Roll over and die old man.

  • Pennie Opal Plant

    What is wrong with you narrow minded folks? I’m thinking that none of you really live in our beloved, open-minded, free-speech oriented city that has a long tradition of being on the forefront of human rights and social justice. With the corporatocracy of the United States and the highest unemployment rates since the Great Depression and the high cost of what used to be free higher education, you should all be standing up too. That is of course, unless you are part of the 1% that has taken advantage of the rest of us.

    • norbit

      Standing up is one thing. Vandalizing, breaking, and entering buildings, and fighting police officers is another. I’m all for standing up for a cause. But when I see this kind of behavior constantly on the news, I sometimes wish police officers just shoot these offenders. I fully support the UC Davis police officer that pepper sprayed the students. It was a blessing he did that. Some of you protestors need to find better things to do than make trouble.

      • Philip Scharfy

        Well said, norbit

  • Philip Scharfy

    From the dearth of occupoop slackers caused by the rain, it appears the bay area is plagued by a plethora of fair-weather socialists.

  • stuart prout

    what do the occupy sf people think they are accomplishing? The big banks have not changed one iota since the protests started months ago. I don’t see all the corporate ceo’s and other rich people wearing sackcloth and handing over their worldly possesions to the 99% for redistribution. Wake up people!!!!
    The corporations own the politicians, so they have no reason to care about what the protesters want. The protesters can hold their breath til they turn blue or drop dead. The corporate executives will simply step over their bodies on their way to lunch at a 5 star restaurant.

    • Philip Scharfy

      As well they should

      • Thanks Philip

        Don’t forget to leave your address,phone numbers,city,driver license number and social security number.

  • Pennie Opal Plant

    The price of true freedom is eternal vigilance, but it sounds like most of you would rather relax in your comfie homes and watch tv. So sad. Yes, there is a small group of protesters calling themselves the Black Bloc who commit acts of random violence. There are usually under 10 of them at a demonstration. I don’t condone their actions or agree with their tactics. Unfortunately, mainstream news always focuses on these idiots and not on the great majority of peaceful, nonviolent demonstrators. In a couple of short months, Occupy has shifted the national dialog toward illuminating the profound issues of crimes by the financial institutions, the increasing wealth of the 1% and the damage done by their greed to the rest of us. You may very well thank Occupy in another 5 or 10 years from the shift that the movement created in the US away from a corporatocracy to a true democracy. Really…isn’t that what we all want?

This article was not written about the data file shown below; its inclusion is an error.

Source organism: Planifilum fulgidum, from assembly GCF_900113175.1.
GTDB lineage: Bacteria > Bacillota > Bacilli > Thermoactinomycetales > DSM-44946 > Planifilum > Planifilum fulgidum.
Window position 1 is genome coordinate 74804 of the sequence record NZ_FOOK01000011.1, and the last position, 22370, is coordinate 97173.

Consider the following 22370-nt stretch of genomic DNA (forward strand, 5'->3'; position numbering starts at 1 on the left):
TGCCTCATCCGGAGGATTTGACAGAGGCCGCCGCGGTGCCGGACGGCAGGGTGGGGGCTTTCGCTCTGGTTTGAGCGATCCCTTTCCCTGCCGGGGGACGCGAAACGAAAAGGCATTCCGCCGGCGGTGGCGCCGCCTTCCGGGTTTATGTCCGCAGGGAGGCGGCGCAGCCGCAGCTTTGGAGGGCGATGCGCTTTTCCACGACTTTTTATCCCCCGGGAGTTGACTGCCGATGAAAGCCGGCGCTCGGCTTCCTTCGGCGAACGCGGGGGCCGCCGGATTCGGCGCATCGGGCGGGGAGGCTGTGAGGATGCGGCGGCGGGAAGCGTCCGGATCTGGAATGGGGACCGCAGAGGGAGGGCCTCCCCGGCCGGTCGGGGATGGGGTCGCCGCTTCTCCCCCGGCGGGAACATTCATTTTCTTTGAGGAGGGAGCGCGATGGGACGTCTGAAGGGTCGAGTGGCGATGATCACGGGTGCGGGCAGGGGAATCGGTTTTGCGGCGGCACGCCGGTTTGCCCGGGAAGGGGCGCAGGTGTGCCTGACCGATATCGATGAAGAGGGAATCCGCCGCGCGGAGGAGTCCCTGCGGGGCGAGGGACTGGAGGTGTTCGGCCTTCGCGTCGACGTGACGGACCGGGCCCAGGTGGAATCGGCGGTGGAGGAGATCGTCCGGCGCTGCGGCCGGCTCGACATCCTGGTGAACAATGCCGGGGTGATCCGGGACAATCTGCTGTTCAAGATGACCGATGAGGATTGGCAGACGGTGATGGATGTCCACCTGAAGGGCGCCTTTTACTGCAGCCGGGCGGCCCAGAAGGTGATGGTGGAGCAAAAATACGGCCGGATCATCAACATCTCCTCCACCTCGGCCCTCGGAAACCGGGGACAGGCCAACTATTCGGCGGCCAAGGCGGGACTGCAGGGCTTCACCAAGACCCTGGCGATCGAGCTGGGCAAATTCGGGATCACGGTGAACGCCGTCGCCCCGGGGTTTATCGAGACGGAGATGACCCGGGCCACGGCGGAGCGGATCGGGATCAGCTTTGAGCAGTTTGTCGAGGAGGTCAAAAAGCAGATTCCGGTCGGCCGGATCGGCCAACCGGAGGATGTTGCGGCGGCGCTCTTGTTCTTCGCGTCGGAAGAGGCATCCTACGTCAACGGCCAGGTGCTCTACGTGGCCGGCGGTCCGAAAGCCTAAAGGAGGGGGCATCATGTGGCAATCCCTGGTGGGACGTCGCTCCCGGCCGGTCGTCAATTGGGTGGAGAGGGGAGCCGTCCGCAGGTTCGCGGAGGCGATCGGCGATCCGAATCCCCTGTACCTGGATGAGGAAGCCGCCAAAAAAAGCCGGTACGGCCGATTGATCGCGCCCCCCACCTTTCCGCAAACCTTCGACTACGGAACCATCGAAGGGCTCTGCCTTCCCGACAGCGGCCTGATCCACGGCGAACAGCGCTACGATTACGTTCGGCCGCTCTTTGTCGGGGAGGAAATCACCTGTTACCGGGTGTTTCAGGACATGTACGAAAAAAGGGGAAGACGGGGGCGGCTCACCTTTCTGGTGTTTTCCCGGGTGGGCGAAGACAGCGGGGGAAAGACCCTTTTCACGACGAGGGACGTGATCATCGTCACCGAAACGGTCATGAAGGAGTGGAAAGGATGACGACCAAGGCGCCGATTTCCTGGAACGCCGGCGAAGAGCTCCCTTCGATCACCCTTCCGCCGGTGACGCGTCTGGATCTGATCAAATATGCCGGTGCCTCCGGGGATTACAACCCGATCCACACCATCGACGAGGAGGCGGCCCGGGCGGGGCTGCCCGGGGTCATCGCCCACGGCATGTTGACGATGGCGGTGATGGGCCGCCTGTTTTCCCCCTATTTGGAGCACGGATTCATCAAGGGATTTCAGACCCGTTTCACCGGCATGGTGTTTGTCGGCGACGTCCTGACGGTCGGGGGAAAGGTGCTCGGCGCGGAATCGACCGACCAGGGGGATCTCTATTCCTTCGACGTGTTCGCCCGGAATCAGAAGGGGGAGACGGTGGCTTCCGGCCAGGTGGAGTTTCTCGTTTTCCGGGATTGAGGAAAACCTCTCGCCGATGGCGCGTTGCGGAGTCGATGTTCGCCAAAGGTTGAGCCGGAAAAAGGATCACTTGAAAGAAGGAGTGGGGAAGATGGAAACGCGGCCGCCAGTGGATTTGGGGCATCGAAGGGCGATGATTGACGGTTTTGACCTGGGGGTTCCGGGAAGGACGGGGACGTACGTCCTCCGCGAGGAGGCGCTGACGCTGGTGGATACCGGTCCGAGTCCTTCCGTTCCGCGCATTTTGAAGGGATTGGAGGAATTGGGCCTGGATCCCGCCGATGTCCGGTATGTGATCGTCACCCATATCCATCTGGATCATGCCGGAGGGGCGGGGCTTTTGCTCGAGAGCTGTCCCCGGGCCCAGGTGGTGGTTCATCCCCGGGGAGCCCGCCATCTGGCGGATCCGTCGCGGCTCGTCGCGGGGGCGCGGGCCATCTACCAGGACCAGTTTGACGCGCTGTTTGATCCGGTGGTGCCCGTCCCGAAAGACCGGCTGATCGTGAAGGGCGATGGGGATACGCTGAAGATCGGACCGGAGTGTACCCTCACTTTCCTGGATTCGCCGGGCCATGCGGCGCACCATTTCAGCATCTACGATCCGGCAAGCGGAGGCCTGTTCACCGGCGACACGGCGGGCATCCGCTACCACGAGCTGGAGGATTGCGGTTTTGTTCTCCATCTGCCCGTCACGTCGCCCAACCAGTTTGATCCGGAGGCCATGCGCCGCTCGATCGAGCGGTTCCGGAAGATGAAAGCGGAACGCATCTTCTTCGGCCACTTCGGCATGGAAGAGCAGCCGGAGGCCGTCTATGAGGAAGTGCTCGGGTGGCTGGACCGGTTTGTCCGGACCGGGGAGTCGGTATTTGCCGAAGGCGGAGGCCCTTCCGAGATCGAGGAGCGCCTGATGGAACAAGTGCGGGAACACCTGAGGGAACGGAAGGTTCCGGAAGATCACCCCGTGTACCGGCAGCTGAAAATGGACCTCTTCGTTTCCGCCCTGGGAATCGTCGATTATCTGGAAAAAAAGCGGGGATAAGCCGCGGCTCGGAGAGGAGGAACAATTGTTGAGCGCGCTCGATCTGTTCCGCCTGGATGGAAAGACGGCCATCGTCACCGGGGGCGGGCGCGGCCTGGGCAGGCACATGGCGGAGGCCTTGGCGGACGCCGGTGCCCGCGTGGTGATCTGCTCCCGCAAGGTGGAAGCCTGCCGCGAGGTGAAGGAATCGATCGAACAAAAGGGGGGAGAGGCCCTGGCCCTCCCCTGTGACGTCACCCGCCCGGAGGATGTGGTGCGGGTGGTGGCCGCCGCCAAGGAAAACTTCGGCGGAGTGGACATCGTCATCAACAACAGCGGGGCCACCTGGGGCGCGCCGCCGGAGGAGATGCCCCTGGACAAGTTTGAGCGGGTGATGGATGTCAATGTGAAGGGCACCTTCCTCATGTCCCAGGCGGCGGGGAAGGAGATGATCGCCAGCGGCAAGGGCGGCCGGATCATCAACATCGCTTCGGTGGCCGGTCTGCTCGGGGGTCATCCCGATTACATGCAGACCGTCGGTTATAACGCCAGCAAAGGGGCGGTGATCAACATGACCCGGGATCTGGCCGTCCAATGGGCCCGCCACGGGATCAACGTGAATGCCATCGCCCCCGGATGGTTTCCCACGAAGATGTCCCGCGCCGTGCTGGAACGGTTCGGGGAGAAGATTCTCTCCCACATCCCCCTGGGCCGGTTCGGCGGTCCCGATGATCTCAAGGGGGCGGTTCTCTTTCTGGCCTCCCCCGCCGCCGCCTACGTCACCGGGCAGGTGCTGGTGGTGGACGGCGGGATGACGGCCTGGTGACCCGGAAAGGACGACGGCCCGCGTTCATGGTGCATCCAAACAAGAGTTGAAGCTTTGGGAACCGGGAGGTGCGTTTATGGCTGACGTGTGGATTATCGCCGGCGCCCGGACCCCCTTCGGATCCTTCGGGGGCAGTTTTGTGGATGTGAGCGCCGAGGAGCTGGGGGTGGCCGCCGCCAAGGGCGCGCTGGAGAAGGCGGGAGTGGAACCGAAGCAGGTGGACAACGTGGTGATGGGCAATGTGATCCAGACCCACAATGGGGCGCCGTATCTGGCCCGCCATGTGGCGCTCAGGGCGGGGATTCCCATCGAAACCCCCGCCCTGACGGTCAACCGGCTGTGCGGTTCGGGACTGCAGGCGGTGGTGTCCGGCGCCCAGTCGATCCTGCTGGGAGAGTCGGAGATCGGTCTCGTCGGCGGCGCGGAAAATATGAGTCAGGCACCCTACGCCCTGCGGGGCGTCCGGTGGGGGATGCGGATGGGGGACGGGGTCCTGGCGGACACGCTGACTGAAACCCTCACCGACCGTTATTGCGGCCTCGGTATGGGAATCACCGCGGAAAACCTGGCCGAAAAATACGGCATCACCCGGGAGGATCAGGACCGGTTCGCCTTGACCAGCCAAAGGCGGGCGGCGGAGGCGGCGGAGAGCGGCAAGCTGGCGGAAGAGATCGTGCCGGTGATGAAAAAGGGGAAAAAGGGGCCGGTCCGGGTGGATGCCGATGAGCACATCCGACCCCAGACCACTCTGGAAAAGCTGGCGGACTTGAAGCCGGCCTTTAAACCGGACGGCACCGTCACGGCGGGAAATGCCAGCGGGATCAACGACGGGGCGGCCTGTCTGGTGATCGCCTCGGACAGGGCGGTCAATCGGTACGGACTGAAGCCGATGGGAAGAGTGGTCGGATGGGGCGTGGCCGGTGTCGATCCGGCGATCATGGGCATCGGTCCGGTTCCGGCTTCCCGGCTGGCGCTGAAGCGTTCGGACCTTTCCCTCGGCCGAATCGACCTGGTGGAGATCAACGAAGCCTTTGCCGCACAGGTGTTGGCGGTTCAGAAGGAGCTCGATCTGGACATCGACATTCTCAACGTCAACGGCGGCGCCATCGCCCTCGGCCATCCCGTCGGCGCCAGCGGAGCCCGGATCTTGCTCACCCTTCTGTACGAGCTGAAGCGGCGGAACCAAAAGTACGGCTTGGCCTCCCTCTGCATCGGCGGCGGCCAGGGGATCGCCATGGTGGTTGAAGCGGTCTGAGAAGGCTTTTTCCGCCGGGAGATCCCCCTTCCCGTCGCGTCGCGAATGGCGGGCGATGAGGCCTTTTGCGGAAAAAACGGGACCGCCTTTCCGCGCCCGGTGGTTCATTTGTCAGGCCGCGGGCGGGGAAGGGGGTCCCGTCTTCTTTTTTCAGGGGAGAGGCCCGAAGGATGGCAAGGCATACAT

• sanfranciscan76

    Preventing people from going into and coming out of a place of business is NOT PEACEFUL. It is a form of application of force, as opposed to the type of truly peaceful protest engaged in, for example, by the Tea Party. Those who oppose giveaways to chosen businesses (cronyism), selecting certain sectors for subsidies (“Green” boondoggles), and the take-over of businesses by government (Chrysler) should join with Tea Party folks in peaceful protest against the big government (tending toward fascist) politicians now occupying the White House. Do your protesting legally, and peacefully. We need to get rid of the federal tax code as it now exists and start over in a way that encourages private entrepeneurship and freedom over centralized bureaucracies, whether corporate or governmental.

  • fedupwithMSM

    Your coverage is so ignorant. I was part of that march earlier, and it was completely peaceful. I heard from people on the scene that two people broke windows, but according to you, “Occupiers” took aim at the car dealerships—as though that was a big shared plan. Talk about overgeneralizing. What about the thousands of others? If there are two rowdy football fans, do you use their actions to describe everyone in attendance? I’m so disgusted with the mainstream media. Put a little effort into getting the whole story, rather than sensationalizing!